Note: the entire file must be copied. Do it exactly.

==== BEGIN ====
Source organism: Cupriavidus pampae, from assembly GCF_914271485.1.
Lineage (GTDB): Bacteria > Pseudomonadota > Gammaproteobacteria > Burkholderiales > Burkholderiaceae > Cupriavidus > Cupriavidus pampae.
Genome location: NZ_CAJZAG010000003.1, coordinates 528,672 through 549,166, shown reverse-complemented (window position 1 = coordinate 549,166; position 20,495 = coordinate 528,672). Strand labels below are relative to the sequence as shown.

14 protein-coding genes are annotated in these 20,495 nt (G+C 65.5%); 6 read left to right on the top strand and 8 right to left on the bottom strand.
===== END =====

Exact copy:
Source organism: Cupriavidus pampae, from assembly GCF_914271485.1.
Lineage (GTDB): Bacteria > Pseudomonadota > Gammaproteobacteria > Burkholderiales > Burkholderiaceae > Cupriavidus > Cupriavidus pampae.
Genome location: NZ_CAJZAG010000003.1, coordinates 528,672 through 549,166, shown reverse-complemented (window position 1 = coordinate 549,166; position 20,495 = coordinate 528,672). Strand labels below are relative to the sequence as shown.

14 protein-coding genes are annotated in these 20,495 nt (G+C 65.5%); 6 read left to right on the top strand and 8 right to left on the bottom strand.